September 8; 23rd Sunday in Ordinary Time; Year C

23rd OT2Hate the less in order to love God more

Don’t look shocked if you’ve just heard Jesus tell you that you need to hate your father, mother, wife, children, brother and sister. Let’s be honest! Many of us are ready to throw our father, our mother, our wife, our husband, our children and siblings under the bus and we don’t have to wait for Jesus to give us the cue. But just because He tells us, to “hate” this whole list of people doesn’t justify hostility. Now, if hostility is wrong, why did our Lord tell us to “hate”?

Admittedly, if the word “hate” here means what most modern people use the word to mean, then Jesus’ statement is indeed shocking - a form of hate speech that flies against decent family values. The word translated as “hate” does not always mean to despise, detest, and loathe. Nor is the word “hate” used here as the opposite of love. In Hebrew Scriptures, the contrast between “love” and “hatred” is sometimes used to communicate preference. For example, in dealing with inheritances in polygamous marriages, the Mosaic Law referred to “two wives, one beloved, and another hated” (Deuteronomy 21:15). The law was not indicating emotional hatred on the part of the husband, only preference. One wife was preferred over the other.

Therefore, the context of the conversation between our Lord and His disciples has very little to do with detestable hate and has everything to do with a choice, with preferences, priorities and even necessary sacrifices. When our Lord calls us to hate our families and even ourselves, what He's really talking about is the sacrifice that we must make when we follow Christ. The word “hate” used in this passage is the Greek word “misos” which means to love less. When faced with the decision of following what your parents or what you want for your life and what our Lord wants, He wants us to consider our desires and the desires of even our closest relations as inferior to what He desires. In order to be His disciple, we must be willing to give up everything for the Lord. He tells us, “none of you can be my disciple unless he gives up all his possessions.” And ‘possessions’ here do not just mean material wealth but also our most treasured and significant relationships. So, if and when we are faced with the painful choice of loyalty to family versus loyalty to Jesus, we must choose the Lord.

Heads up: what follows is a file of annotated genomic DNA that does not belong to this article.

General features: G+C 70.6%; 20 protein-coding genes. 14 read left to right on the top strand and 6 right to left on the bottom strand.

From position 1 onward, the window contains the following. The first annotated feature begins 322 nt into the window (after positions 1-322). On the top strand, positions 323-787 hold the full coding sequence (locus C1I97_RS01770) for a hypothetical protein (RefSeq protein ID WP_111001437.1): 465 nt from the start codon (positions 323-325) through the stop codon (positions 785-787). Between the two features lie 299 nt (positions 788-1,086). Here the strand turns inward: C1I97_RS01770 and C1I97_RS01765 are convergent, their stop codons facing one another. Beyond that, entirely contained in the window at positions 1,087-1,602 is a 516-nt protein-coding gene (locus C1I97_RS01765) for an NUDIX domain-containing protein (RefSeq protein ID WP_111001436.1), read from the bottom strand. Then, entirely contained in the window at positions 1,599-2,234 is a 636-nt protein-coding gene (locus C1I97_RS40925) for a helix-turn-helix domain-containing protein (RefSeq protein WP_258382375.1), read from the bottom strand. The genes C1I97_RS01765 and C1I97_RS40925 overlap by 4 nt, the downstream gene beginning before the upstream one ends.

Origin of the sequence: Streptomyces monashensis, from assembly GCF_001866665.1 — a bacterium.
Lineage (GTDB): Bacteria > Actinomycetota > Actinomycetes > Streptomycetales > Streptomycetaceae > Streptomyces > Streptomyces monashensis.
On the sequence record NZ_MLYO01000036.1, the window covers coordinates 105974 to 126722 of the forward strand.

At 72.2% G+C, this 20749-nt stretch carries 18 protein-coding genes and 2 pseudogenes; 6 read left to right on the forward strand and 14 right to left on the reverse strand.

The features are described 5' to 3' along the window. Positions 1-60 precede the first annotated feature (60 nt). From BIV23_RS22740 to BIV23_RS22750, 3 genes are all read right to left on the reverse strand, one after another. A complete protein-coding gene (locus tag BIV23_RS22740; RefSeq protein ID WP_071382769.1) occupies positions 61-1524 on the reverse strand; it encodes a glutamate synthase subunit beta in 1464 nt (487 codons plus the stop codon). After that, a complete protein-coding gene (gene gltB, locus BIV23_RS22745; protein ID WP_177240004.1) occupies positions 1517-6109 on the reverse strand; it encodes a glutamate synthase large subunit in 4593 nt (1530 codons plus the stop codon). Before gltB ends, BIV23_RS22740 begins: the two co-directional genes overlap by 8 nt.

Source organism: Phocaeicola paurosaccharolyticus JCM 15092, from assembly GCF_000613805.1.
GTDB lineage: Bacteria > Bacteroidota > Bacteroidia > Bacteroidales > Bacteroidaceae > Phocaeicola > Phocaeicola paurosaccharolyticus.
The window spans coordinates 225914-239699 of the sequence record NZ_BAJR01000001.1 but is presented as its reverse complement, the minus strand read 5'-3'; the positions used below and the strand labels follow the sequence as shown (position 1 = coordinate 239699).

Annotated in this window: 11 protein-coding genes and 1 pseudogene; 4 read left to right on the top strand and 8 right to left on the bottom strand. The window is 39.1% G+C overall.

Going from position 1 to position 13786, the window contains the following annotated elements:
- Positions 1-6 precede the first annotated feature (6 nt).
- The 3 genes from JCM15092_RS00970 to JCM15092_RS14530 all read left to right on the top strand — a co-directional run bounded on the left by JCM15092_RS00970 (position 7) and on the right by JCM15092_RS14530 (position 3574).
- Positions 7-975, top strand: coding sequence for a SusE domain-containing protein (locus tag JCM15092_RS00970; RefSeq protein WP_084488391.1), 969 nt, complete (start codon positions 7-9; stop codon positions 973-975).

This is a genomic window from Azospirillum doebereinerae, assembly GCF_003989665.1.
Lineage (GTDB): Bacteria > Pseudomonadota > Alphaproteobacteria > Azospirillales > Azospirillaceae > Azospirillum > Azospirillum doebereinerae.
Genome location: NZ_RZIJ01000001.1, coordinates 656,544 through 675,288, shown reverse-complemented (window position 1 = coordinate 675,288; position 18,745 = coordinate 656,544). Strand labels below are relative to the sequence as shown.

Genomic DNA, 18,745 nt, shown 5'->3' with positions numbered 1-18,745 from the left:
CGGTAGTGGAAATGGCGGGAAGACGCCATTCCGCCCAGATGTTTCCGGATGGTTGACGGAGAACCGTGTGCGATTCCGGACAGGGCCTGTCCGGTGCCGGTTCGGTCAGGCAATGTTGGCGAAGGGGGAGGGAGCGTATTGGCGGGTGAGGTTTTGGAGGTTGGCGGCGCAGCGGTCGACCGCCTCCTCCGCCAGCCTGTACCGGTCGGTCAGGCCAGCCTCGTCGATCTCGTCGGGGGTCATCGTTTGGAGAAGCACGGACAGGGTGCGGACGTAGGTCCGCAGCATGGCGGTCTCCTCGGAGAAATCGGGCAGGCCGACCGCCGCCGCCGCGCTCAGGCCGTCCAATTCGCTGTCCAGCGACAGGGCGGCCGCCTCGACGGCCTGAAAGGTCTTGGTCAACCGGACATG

The point our Lord is making is that no commitment, however, sacred, can come before our commitment to God. We are to seek God first and to fulfil our commitments to people only in so far as these do not contradict our commitment to God. The ties of family are not absolute. They are important. They are even sacred, but not absolute. In Christ, our relationships are redefined. Through baptism, we, who are strangers without blood ties, are made brothers and sisters to each other. This is what happened between Philemon in the second reading and his slave Onesimus. St Paul reminds Philemon the master, that Onesimus is returned to him no longer as a slave but as a “blood brother as well as a brother in the Lord.”

Of course, it is right to love our family members. Elsewhere, the Lord confirmed the fourth commandment that we should honour our father and mother. And St Paul sternly warned that “anyone who does not provide for their relatives, and especially for their own household, has denied the faith and is worse than an unbeliever” (1 Timothy 5:8). Likewise, St John even tells us, “If anyone says, ‘I love God,’ and hates his brother, he is a liar; for he who does not love his brother whom he has seen cannot love God whom he has not seen.” (1 John 4:20) Thus the Lord’s command is not to detest people, but simply to hold Him as preeminent in all things.